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The New Face Of EU Immigration Is Young, Fit And Overwhelmingly Male


BUDAPEST,Hungary (Sep. 6) – Meet the self-styled ‘Aleppo Boys’. Pictured above, they are the collective face of mass immigration entering Europe from the Middle East. Their story is indicative of so many you can hear right now at Budapest Keleti railway station.

They are young. They are fit. They clearly know what they want. They have no intention of staying and fighting in Syria. Instead they have travelled overland through Lebanon, Turkey, Greece, Macedonia, Serbia and into Hungary. They say their last stop is Germany.


None of them wants to stay in Hungary or any of they countries they have transited. As one they see Germany as a future because Chancellor Angela Merkel told them so. Besides, Hungary police want to fingerprint them, check any travel documents and stop their progress as specified by EU regulations.

The Aleppo Boys want none of it. They understand why some of their compatriots broke out of a refugee camp on Friday night and decided to try and walk to Germany.

“No good here in Hungary. No good,” said their leader Muhammad. “They try and lock us up. But we want Germany, there it is good. We have to worry about nothing there. They give us food and house and job.

“Hungary just want to watch us all the time.”

Which is not to say they aren’t grateful. As one they seem tremendously happy and unfailingly polite. They are also in the majority amongst the thousands who arrive each day on their way north.

Budapest station crowded with refugees and strong police presence

Budapest station crowded with refugees and strong police presence

Yes, there are families in the throng at Keleti. Plenty with young children. But if you stand and take a rough count it is hard not to come to the conclusion that young men are in the overwhelming majority. They have been dressed by charity and have cash for tickets. They want to charge their iPhones, eat more pizza and board their trains.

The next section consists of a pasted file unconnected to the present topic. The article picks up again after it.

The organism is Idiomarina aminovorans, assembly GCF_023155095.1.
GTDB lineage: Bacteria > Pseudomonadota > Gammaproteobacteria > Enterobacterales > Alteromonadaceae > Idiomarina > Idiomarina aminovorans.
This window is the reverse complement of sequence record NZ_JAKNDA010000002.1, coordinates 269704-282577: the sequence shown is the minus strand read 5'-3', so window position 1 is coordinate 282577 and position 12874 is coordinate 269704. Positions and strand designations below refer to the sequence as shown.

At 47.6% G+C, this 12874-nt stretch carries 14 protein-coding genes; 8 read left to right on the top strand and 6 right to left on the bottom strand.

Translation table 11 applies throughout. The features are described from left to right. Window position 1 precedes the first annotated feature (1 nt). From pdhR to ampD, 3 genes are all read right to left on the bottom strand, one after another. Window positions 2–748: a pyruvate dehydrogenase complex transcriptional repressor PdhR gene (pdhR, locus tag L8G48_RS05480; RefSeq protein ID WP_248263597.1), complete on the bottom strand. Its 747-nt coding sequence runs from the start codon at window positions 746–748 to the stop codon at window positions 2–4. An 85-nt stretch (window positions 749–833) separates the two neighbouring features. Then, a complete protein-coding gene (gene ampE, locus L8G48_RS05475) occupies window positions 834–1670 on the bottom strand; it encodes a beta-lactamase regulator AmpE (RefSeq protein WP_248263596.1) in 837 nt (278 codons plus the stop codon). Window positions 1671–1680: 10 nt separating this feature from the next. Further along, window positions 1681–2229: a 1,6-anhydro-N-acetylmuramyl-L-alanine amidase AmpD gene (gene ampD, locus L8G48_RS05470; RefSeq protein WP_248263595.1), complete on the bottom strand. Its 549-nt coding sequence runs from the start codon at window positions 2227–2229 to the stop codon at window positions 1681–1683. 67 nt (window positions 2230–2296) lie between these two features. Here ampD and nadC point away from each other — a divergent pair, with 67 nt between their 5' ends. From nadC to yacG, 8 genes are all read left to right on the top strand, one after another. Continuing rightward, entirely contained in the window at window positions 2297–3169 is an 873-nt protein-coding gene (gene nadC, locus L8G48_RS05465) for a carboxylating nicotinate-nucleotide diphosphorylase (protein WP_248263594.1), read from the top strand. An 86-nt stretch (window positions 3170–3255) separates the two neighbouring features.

The families sit in tight groups or they sleep underneath the station concourse waiting for their chance to leave. Local Budapest volunteers have delivered food and clothing, showing goodwill which the travellers are only too willing to accept.

Moving around the station the sheer scale of the tide of humanity now crossing Europe is apparent. I spoke to two young men from Bangladesh. There were Pakistanis and Sudanese. I even met a family from Nepal. Syrians are the highest number followed by Iraqis and some Jordanians and they all seem amply versed in the ways and means of securing a passage to Germany.

Social media is the one connecting link. Everyone either has an iPhone or knows someone else who does. They use them to talk to family members on the other side of the world or network with each other sharing information. It also helps them to know what lies ahead.

According to local police, up to 10,000 immigrants crossed the Austrian/Hungarian border over a 24- to 48-hour period after Budapest station was closed to all travellers on Friday afternoon due to the surge in numbers.

Around 1,500 spent Saturday night in Nickelsdorf waiting to be processed, half in the open air, the Austrian Red Cross said. Those left in Budapest heard the news and waited knowing that when trains resumed they would be ready to board them.

For the young men travelling on their own, there is safety in numbers but a deep suspicion of anyone who is not another fellow immigrant. Most do not want their photograph taken but if they agree, it is under the strict understanding their family name will not be included.

Ahmed has travelled overland from Syria to Budapest on his way to Oslo, Norway.

Ahmed has travelled overland from Syria to Budapest on his way to Oslo, Norway.

Like Ahmed (pictured right). He refused to let me have his family name. Ahmed, 21, just wants wants to get to Norway and settle in Oslo. He has also made the overland trip from Damascus in Syria, a journey he said cost around US$5,000. He was waiting to board a train to Vienna and when he arrives in Oslo he feels he will be safe.

He told me: “I want new life. I want to go to university. Make money. I want to work in a bank, be a banker. Bring my family.”

I asked why he didn’t stay and fight. His answer revealed he thinks there is nothing left to fight for.

“Oh no, no. There is no future there. I see babies and…” He makes a cutting motion across his neck. “I see families killed. Women die. All people killed who not want to work with terrorists… no future. Europe is the new hope for all of us.”

As Breitbart News has already reported from Budapest, nobody knows how many more are to follow across the Mediterranean, although it could be ‘uncountable millions.’

This is the future that awaits Europe today.

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